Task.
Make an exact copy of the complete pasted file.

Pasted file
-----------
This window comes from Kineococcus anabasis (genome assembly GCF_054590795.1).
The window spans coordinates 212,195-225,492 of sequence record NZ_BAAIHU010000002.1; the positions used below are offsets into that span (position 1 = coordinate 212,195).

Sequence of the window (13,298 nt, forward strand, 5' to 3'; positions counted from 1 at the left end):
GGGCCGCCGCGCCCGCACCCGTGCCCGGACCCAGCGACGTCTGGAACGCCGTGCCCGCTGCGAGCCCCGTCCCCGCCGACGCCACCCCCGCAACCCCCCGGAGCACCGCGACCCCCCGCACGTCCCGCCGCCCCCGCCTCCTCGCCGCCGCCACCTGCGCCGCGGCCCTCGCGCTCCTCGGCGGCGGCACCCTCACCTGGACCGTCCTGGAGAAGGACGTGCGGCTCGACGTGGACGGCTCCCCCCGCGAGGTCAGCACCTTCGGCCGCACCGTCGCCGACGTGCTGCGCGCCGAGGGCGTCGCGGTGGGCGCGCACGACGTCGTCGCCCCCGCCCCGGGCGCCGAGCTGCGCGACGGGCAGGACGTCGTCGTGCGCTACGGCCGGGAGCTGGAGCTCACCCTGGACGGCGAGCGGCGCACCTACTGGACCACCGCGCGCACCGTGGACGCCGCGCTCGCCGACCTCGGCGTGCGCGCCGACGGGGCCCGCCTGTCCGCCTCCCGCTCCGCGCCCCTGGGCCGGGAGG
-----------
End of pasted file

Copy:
This window comes from Kineococcus anabasis (genome assembly GCF_054590795.1).
The window spans coordinates 212,195-225,492 of sequence record NZ_BAAIHU010000002.1; the positions used below are offsets into that span (position 1 = coordinate 212,195).

Sequence of the window (13,298 nt, forward strand, 5' to 3'; positions counted from 1 at the left end):
GGGCCGCCGCGCCCGCACCCGTGCCCGGACCCAGCGACGTCTGGAACGCCGTGCCCGCTGCGAGCCCCGTCCCCGCCGACGCCACCCCCGCAACCCCCCGGAGCACCGCGACCCCCCGCACGTCCCGCCGCCCCCGCCTCCTCGCCGCCGCCACCTGCGCCGCGGCCCTCGCGCTCCTCGGCGGCGGCACCCTCACCTGGACCGTCCTGGAGAAGGACGTGCGGCTCGACGTGGACGGCTCCCCCCGCGAGGTCAGCACCTTCGGCCGCACCGTCGCCGACGTGCTGCGCGCCGAGGGCGTCGCGGTGGGCGCGCACGACGTCGTCGCCCCCGCCCCGGGCGCCGAGCTGCGCGACGGGCAGGACGTCGTCGTGCGCTACGGCCGGGAGCTGGAGCTCACCCTGGACGGCGAGCGGCGCACCTACTGGACCACCGCGCGCACCGTGGACGCCGCGCTCGCCGACCTCGGCGTGCGCGCCGACGGGGCCCGCCTGTCCGCCTCCCGCTCCGCGCCCCTGGGCCGGGAGG